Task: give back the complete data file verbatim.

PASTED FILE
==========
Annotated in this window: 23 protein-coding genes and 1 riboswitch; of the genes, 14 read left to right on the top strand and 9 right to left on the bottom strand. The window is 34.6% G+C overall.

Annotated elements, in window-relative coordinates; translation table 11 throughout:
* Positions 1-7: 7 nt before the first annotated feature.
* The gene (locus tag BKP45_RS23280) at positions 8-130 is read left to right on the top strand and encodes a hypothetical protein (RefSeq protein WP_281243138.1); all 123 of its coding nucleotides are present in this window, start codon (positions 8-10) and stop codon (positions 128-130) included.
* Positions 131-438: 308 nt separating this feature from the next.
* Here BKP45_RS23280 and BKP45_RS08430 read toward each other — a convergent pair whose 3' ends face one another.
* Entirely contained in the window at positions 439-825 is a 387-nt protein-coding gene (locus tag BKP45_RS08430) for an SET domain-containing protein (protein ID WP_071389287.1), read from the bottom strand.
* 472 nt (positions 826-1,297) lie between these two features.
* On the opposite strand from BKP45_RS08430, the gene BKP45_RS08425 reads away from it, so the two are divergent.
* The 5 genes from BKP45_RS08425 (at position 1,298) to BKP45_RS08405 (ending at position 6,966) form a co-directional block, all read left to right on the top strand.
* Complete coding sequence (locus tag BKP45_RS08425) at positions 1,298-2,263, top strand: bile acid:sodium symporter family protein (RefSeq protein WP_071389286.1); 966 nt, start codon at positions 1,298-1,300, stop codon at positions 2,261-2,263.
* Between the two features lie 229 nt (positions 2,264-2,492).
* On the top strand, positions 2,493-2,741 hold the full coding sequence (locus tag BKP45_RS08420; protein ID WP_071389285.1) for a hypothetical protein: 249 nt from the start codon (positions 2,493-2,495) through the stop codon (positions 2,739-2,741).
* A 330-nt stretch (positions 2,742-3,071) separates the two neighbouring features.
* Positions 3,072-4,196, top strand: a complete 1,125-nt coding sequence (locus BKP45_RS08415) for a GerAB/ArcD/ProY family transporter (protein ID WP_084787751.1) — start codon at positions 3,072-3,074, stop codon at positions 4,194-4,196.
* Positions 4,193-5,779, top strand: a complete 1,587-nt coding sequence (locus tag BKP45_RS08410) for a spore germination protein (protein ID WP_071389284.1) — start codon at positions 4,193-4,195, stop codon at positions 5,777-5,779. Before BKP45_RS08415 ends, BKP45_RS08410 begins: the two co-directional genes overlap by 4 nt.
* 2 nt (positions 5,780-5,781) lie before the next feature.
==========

Annotated in this window: 23 protein-coding genes and 1 riboswitch; of the genes, 14 read left to right on the top strand and 9 right to left on the bottom strand. The window is 34.6% G+C overall.

Annotated elements, in window-relative coordinates; translation table 11 throughout:
* Positions 1-7: 7 nt before the first annotated feature.
* The gene (locus tag BKP45_RS23280) at positions 8-130 is read left to right on the top strand and encodes a hypothetical protein (RefSeq protein WP_281243138.1); all 123 of its coding nucleotides are present in this window, start codon (positions 8-10) and stop codon (positions 128-130) included.
* Positions 131-438: 308 nt separating this feature from the next.
* Here BKP45_RS23280 and BKP45_RS08430 read toward each other — a convergent pair whose 3' ends face one another.
* Entirely contained in the window at positions 439-825 is a 387-nt protein-coding gene (locus tag BKP45_RS08430) for an SET domain-containing protein (protein ID WP_071389287.1), read from the bottom strand.
* 472 nt (positions 826-1,297) lie between these two features.
* On the opposite strand from BKP45_RS08430, the gene BKP45_RS08425 reads away from it, so the two are divergent.
* The 5 genes from BKP45_RS08425 (at position 1,298) to BKP45_RS08405 (ending at position 6,966) form a co-directional block, all read left to right on the top strand.
* Complete coding sequence (locus tag BKP45_RS08425) at positions 1,298-2,263, top strand: bile acid:sodium symporter family protein (RefSeq protein WP_071389286.1); 966 nt, start codon at positions 1,298-1,300, stop codon at positions 2,261-2,263.
* Between the two features lie 229 nt (positions 2,264-2,492).
* On the top strand, positions 2,493-2,741 hold the full coding sequence (locus tag BKP45_RS08420; protein ID WP_071389285.1) for a hypothetical protein: 249 nt from the start codon (positions 2,493-2,495) through the stop codon (positions 2,739-2,741).
* A 330-nt stretch (positions 2,742-3,071) separates the two neighbouring features.
* Positions 3,072-4,196, top strand: a complete 1,125-nt coding sequence (locus BKP45_RS08415) for a GerAB/ArcD/ProY family transporter (protein ID WP_084787751.1) — start codon at positions 3,072-3,074, stop codon at positions 4,194-4,196.
* Positions 4,193-5,779, top strand: a complete 1,587-nt coding sequence (locus tag BKP45_RS08410) for a spore germination protein (protein ID WP_071389284.1) — start codon at positions 4,193-4,195, stop codon at positions 5,777-5,779. Before BKP45_RS08415 ends, BKP45_RS08410 begins: the two co-directional genes overlap by 4 nt.
* 2 nt (positions 5,780-5,781) lie before the next feature.